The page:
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January 24, 2003
Guides conduct tours of the areas, and know their subject matter with eloquence and erudition. Perhaps they are reincarnated convicts relishing their freedom and are happy to recount their previous misery and brazen escape attempts. If you plan/manage to stay overnight in the area, ghost tours of particular spots are conducted during the evening. There is a short cruise included in the entrance fee, and those who wish to pay a little extra can stopover at the island cemetry, which is the final resting place of some of the convicts.
On the way home we were able to pick up fresh oysters at Taranna for a much more reasonable price than in Bicheno.
From journal Tasmania, Australia's Best Kept Secret
Adelaide, South Australia, Australia
September 27, 2002
12,500 convicts served sentences here over 47 years and today the experience is recreated for visitors across 40 hectares of historic ruins and restored buildings. Come inside Port Arthur and explore history.
The Experience...by daylight
Our entrance ticket includes a 40-minute Historic Walking Tour that provides valuable orientation and background information. The settlement consists of 12 precincts documenting all aspects of society, from convict reform to civilian life.
Port Arthur was a thriving industrial town and used convict labour to build ships, grow vegetables and produce a range of clothing, timber and furniture products.
Our tour introduces many of the buildings whose recreated interiors and grounds capture the atmosphere of the day.
Also included is a half-hour harbour cruise. An informative commentary acquaints us with a small island where 1000 convicts are buried, mostly in unmarked graves. This is the Isle of the Dead.
At nearby Point Puer a boys’ prison was established in 1834, the British Empire’s first juvenile prison. Here they would learn a trade while quarrying stone. We learn that many were hanged for minor crimes - boys were considered adults at the age of seven and punished accordingly.
An exceptional interpretation gallery reconstructs convicts’ lives from actual events and surviving diaries. A playing card allocated to each visitor associates you with a real convict and a series of clever galleries then chart your "journey" through the settlement.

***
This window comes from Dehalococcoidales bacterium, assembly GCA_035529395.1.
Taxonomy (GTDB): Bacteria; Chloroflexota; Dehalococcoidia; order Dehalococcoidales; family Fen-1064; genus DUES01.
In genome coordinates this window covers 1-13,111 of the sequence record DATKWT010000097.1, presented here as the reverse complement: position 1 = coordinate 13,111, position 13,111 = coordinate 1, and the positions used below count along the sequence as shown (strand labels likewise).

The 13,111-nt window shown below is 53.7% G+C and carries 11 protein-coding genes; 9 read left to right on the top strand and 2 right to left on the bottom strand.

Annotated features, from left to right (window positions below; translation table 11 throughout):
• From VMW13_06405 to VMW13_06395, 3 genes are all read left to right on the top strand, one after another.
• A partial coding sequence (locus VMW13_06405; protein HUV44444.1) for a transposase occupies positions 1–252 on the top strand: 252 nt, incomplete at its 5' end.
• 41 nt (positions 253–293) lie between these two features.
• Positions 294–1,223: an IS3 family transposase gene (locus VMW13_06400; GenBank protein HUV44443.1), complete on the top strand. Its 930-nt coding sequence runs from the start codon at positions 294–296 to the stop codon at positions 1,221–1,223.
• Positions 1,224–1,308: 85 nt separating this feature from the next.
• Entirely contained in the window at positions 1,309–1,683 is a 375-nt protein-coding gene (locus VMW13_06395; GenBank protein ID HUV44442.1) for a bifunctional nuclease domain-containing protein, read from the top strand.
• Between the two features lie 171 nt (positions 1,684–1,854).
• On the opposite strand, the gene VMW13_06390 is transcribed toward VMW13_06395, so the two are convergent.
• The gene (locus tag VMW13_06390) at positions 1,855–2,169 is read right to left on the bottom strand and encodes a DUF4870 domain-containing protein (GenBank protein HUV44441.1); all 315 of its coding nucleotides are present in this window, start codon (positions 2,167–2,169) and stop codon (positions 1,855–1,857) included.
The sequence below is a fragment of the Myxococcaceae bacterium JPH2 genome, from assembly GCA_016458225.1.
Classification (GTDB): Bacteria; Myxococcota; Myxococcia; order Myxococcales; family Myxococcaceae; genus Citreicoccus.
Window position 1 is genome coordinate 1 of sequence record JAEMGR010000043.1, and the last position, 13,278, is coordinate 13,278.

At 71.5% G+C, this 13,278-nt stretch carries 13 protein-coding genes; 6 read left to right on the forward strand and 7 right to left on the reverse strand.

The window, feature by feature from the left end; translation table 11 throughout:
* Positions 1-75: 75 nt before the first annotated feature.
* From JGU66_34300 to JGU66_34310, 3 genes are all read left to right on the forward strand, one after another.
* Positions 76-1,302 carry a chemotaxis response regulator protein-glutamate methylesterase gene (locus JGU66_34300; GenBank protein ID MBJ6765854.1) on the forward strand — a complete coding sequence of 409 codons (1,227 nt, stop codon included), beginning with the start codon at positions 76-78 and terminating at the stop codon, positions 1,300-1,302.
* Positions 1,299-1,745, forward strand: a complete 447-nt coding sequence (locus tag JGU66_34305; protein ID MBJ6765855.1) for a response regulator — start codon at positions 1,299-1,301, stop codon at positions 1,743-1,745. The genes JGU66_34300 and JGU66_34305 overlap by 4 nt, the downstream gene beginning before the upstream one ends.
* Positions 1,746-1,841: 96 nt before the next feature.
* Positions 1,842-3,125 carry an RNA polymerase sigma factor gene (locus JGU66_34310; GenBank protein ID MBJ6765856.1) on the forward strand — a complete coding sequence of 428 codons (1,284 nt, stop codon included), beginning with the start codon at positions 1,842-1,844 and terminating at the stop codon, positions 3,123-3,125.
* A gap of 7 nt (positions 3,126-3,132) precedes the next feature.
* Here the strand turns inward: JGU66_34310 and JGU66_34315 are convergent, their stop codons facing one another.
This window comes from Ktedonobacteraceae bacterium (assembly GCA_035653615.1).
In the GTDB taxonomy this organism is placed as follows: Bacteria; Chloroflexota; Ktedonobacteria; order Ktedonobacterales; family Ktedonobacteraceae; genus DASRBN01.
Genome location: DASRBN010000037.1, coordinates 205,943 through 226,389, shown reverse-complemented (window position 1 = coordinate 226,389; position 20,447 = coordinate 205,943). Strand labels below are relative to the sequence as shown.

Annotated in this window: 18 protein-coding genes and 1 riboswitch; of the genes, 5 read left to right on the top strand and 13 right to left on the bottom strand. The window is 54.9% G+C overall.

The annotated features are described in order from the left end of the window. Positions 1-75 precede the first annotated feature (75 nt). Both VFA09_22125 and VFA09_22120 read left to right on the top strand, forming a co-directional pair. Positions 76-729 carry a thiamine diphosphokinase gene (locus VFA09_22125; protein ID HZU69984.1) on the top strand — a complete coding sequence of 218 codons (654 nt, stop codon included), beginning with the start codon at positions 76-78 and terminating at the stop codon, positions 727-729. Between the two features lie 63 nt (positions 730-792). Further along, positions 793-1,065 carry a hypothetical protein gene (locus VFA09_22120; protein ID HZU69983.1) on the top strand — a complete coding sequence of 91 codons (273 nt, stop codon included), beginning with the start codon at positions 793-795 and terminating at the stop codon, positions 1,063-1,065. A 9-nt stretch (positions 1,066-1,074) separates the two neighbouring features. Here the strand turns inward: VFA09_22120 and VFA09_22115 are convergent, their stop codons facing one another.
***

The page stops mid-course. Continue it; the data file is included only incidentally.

My guy was William Fraser, originally from Glasgow. In 1830, at 19, he was convicted of housebreaking and sentenced to 7 years. Sent to work in the timber gangs, he was regularly flogged for loafing but eventually cheated his way to freedom two years before his time by forging official documents.
Lindsay is in charge tonight and he leads our group of 12 by lamplight through a 90-minute Ghost Tour of the site’s ghoulish highlights. There’s a full moon so it’s not too dark. I think that’s good.
The stories come thick and fast - sad, funny, curious and a little frightening.
At the surgeon’s house we visit the basement slab where experiments were performed. Creepy? Sure. But at the Separate Prison I feel sick. I have to get out, the air is electric, thick and chilling. By 1849 flogging became "unfashionable" and a new, crueler style of punishment was invented. The Separate Prison isolated prisoners in the cruelest way by solitary confinement and absolute silence. To reform their minds they said. Most of them went mad.
We didn’t go mad and now have a certificate to prove it.
Port Arthur is a world class historic site - make sure you save a day to visit. And a night, if you’re game.
From journal Australia's Great Southern Island (Way Down South)
August 26, 2002
It includes an award-winning exhibition called West Coast Reflections that documents 40,000 years of the West Coast’s colourful and sometimes tragic history, and a beautifully designed amphitheatre staging Tasmania’s longest running play – a true story you won’t want to miss!
Vanessa greets us with a smile, explaining the purpose of the centre and the exhibition,
"Its intention is to interpret history. The Southwest is a unique place, and the people and their stories deserve to be told."
Vanessa helps out at the centre and is a member of The Round Earth Company, a group responsible for staging the play "The Ship That Never Was" in the adjacent amphitheatre each evening. We decide to visit the exhibition and she explains that our A$3.50 ticket entitles us to return as often as we like.
Inside we are treated to a uniquely entertaining and educational journey. Funded by the Federal Government and on a A$1 million budget, three locals assembled this masterpiece; Robert Morris-Nunn was the architect, Richard Flanigan created the interior concepts and Kevin Perkins claims the inspiration.
In an hour we travel 40,000 years, from the first aboriginal communities to Australia’s most notorious convict settlement, the story of the piners’ search for valuable timber and the recent political turmoil of the hydroelectricity industry that divided a nation.
Interactive displays instruct, shock and amuse, encouraging involvment, and we marvel at the unique history of the area:
From journal Australia's Great Southern Island (The Wild West)